A lighthouse on Martha's Vineyard.
Martha's Vineyard. Vineyard Wind, in the waters off of Martha’s Vineyard and Nantucket, is anticipated to be the first commercial-scale offshore wind development in the U.S. Credit: Massachusetts Office Of Travel & Tourism / Creative Commons

Massachusetts faces growing competition from other states trying to take advantage of the anticipated surge in offshore wind development by building onshore infrastructure to support the burgeoning industry. 

Vineyard Wind, which would be the country’s first commercial-scale offshore wind development, is expected to receive a major federal approval within weeks, kicking off the growth of a long-simmering industry in the region. Anticipating this project in the waters off of Martha’s Vineyard and Nantucket, the state has made major investments in developing facilities to support the industry. 

Recently, however, other states across the Northeast have announced their own ambitious plans for port infrastructure and economic development, and some in Massachusetts are feeling the pressure to confirm the state’s position as a leader. 

“The opinion is relatively widely held that we could’ve been doing more in the last few years to maintain and increase our lead,” said Eric Hines, director of the Tufts University offshore wind engineering graduate program. “There’s a collective sense of urgency right now to really get serious about investing for the future on the land side.”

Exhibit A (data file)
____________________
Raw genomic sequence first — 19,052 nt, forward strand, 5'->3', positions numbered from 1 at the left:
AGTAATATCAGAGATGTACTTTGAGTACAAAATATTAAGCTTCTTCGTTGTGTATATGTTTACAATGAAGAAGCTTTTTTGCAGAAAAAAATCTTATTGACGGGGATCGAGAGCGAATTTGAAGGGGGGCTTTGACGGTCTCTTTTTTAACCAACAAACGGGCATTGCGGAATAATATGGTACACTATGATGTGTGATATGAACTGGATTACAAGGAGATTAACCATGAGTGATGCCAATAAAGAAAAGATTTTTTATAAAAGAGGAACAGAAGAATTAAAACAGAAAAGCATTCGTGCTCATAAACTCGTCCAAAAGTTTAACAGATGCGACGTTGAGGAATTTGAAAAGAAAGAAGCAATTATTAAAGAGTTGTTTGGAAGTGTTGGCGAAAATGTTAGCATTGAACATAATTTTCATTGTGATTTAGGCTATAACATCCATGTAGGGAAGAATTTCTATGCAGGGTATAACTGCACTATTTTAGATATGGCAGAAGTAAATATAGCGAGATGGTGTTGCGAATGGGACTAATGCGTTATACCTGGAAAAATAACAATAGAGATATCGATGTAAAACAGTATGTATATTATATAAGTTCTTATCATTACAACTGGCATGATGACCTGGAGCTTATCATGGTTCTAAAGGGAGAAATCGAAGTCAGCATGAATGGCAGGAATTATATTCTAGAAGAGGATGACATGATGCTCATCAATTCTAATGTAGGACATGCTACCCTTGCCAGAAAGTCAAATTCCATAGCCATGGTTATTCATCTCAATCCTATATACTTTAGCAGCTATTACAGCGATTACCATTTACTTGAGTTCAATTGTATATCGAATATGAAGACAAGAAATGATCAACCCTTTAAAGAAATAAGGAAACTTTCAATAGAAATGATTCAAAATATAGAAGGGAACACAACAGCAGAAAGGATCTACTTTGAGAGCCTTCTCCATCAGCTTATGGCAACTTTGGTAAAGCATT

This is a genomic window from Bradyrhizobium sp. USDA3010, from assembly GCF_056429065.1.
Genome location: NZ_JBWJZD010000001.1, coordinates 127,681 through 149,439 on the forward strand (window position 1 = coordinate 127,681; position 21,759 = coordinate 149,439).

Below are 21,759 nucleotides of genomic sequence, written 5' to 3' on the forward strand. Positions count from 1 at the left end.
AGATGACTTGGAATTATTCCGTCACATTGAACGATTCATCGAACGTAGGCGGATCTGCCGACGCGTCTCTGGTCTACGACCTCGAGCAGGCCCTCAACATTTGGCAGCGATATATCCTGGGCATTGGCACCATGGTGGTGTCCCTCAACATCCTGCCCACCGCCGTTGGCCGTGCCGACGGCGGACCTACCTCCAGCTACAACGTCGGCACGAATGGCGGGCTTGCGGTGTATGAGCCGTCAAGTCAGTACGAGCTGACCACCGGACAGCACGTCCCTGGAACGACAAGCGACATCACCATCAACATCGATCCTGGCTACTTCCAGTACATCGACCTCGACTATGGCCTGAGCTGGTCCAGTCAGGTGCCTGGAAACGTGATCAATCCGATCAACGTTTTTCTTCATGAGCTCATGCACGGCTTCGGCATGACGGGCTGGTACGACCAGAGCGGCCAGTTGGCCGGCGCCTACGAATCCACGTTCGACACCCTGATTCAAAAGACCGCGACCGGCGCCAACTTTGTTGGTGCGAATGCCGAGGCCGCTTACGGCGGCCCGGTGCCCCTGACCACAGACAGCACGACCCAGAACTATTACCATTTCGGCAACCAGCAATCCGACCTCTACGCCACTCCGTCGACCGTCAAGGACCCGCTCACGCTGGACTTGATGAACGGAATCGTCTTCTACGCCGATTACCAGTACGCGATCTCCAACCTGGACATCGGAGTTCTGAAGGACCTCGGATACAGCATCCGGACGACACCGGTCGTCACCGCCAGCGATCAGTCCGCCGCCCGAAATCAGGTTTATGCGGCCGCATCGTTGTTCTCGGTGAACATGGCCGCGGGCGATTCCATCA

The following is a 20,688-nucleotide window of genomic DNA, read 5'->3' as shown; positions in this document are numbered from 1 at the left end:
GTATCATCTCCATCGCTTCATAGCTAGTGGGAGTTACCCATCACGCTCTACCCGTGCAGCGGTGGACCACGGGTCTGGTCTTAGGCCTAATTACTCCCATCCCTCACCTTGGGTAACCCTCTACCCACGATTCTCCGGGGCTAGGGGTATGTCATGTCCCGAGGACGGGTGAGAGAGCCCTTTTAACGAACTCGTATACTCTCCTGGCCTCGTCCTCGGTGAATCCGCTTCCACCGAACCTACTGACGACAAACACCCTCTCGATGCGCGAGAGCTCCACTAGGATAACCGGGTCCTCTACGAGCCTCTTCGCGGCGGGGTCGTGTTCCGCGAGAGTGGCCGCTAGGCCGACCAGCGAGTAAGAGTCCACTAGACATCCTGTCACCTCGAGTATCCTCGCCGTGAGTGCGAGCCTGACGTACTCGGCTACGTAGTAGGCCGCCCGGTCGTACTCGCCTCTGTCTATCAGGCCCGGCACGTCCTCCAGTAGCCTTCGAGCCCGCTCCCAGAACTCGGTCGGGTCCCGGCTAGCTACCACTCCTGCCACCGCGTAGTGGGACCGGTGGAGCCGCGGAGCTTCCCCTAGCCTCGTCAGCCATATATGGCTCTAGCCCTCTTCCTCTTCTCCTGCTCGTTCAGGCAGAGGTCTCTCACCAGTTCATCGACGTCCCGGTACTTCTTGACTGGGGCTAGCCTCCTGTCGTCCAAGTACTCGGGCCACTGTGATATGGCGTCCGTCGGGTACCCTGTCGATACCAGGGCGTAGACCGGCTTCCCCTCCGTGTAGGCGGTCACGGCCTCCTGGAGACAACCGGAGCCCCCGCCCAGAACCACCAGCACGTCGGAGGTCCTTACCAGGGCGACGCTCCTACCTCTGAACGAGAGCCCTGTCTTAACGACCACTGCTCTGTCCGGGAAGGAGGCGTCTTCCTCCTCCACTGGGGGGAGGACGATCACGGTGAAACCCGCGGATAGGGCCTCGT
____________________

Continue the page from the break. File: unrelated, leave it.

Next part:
Massachusetts has been at the forefront of the offshore wind conversation since 2001, when businessman Jim Gordon proposed Cape Wind, a 468-megawatt wind farm that would have been located in the waters south of Cape Cod. Facing harsh opposition from powerful opponents, that plan was eventually defeated. 

The state’s current push for offshore wind began in 2016 with the passage of a law calling for the procurement of up to 1,600 megawatts of offshore wind energy. In 2018, Vineyard Wind was awarded the contract for the first 800 megawatts; the following year Mayflower Wind was selected to provide the next 800 megawatts. Since then, Massachusetts has upped its total planned procurements to a total of 5,600 megawatts.

Along the way, public and private parties in the state have been developing support facilities on land. In the city of New Bedford, on the south coast, the Massachusetts Clean Energy Center developed a $113 million marine commerce terminal designed specifically for use by the offshore wind industry. In Charlestown, a waterfront neighborhood of Boston, the clean energy center built a $40 million facility for testing turbine blades, the largest such facility in North America.